HOME >> BIOLOGY >> NEWS
MIT model could predict cells' response to drugs

CAMBRIDGE, MA, July 27MIT researchers have developed a model that could predict how cells will respond to targeted drug therapies. Models based on this approach could help doctors make better treatment choices for individual patients, who often respond differently to the same drug, and could help drug developers identify the ideal compounds on which to focus their research.

In addition, the model could help test the effectiveness of drugs for a wide range of diseases, including various kinds of cancer, arthritis and immune system disorders, according to Douglas Lauffenburger, MIT professor of biological engineering and head of the department. Lauffenburger is senior author of a paper on the new model that will appear in the Aug. 2 issue of Nature.

The model is based on similarities in the signaling pathways cells use to process information. Those pathways translate cells' environmental stimuli, such as hormones, drugs or other molecules, into action.

"Cells undertake behavioral functions-proliferation, differentiation, death-in response to stimuli in their environment," said Lauffenburger. "The signaling pathways are the biomolecular circuits that process that information from the environment and regulate the mechanisms that execute the behavorial functions."

The pathways work via a series of signals in which proteins, known as kinases, activate other cell machinery to achieve a specific result, e.g., expression of certain genes, or actions of cytoskeletal proteins. While the same stimuli can produce diverse responses in different types of cells, the researchers believe they can use the same core pathways to achieve various end results.

Lauffenburger compared a cell's strategy to playing a piano: Just as there are 88 keys that can be played in a vast number of combinations to produce different melodies, cells can use their multiple pathways together in many different combinations to produce different behaviors.'"/>

Contact: Patti Richards
prichards@mit.edu
617-253-8923
Massachusetts Institute of Technology
30-Jul-2007


Page: 1 2

Related biology news :

1. Huntingtons disease study shows animal models on target
2. Stem cell therapy rescues motor neurons in ALS model
3. Drug protects brain cells in Huntingtons disease model, researchers find
4. New model for autism suggests women carry the disorder and explains age as a risk factor
5. New treatment model for HIV
6. A first-principles model of early evolution
7. Virginia Tech researchers to study poplar tree as model biomass crop
8. Scripps research scientists show protein accelerates breast cancer progression in animal models
9. Better chemistry through living models
10. Gene therapy delivery of nerve growth factors reverses erectile dysfunction in animal model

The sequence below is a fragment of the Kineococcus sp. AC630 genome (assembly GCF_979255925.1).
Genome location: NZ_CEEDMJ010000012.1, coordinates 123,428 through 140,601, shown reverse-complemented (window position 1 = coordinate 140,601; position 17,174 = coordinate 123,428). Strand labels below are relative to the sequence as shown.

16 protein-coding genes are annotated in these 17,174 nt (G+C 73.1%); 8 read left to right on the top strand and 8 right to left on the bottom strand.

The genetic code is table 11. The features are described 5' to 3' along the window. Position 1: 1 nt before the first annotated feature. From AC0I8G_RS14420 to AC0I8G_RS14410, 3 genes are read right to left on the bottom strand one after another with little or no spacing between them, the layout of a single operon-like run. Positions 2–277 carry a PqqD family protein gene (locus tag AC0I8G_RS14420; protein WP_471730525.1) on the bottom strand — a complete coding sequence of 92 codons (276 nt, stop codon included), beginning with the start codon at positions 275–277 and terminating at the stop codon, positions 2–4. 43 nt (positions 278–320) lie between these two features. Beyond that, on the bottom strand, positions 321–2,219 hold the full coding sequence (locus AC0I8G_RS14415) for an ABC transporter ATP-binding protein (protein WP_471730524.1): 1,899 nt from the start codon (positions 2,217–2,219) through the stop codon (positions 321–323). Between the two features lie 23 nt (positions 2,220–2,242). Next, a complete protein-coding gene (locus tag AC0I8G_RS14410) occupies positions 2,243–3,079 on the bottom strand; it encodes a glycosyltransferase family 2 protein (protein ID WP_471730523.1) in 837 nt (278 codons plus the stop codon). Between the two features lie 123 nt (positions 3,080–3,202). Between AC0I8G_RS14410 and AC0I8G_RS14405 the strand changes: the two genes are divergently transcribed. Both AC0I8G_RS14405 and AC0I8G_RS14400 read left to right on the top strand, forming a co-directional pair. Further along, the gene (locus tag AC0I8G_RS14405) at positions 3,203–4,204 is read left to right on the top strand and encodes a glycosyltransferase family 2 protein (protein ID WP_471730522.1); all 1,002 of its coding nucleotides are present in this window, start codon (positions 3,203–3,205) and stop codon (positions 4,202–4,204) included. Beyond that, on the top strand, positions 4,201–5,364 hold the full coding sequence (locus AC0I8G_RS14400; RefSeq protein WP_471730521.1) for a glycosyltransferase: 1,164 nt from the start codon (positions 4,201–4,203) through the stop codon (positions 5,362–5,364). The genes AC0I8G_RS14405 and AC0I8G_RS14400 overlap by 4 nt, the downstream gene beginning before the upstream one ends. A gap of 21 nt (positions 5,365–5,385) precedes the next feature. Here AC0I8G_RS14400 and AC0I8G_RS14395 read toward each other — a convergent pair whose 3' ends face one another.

11. New mouse model closely mimics human cancers

Post Your Comments:
*Name:
*Comment:
*Email:


(Date:7/1/2020)... ... July 01, 2020 , ... Cure Glioblastoma, a ... most common and aggressive adult brain cancer—announced today the appointments of its first ... charged with supporting the organization’s initiatives and overall vision. , "Senior Fellows are ...
(Date:6/23/2020)... ... June 23, 2020 , ... First Aid Africa, a Scottish ... supplier and manufacturer of innovative portable renewable energy equipment, have announced the success ... the COVID-19 pandemic in Zambia. , One of Renovagen’s FAST FOLD portable solar ...
(Date:6/19/2020)... SAN DIEGO (PRWEB) , ... ... ... host a three-part webinar series, “Automate Your Lab with Software for Data ... engineers. Attendees will learn how to integrate and automate cutting-edge scientific instruments ...
Breaking Biology News(10 mins):
(Date:7/31/2020)... ... July 29, 2020 , ... ... radar transmitter systems that can be configured to drive Klystrons, TWTs, IOTs, and ... can drive one or two switches in a push-pull configuration; yielding fast fall ...
(Date:7/31/2020)... ... July 29, 2020 , ... The ... centers in 16 countries, has reached its 20th anniversary of worldwide use. Introduced ... use at top universities including University of Pennsylvania, University of Michigan, University of ...
(Date:7/18/2020)... ... ... “We are thrilled to deliver this new technology to the industry” said Matt Hundt, ... market and we were pleased that the IFT jury recognized that.” reFRESH™ couples the ... natural way to extend the shelf life and improve the safety of perishable foods ...
(Date:7/10/2020)... (PRWEB) , ... July 09, ... ... biotechnology company, announced today that Massachusetts Institute of Technology (MIT) has expanded ... broader license allows PathSensors to move into the point-of-care diagnostic market, focusing ...
Breaking Biology Technology:
Cached News: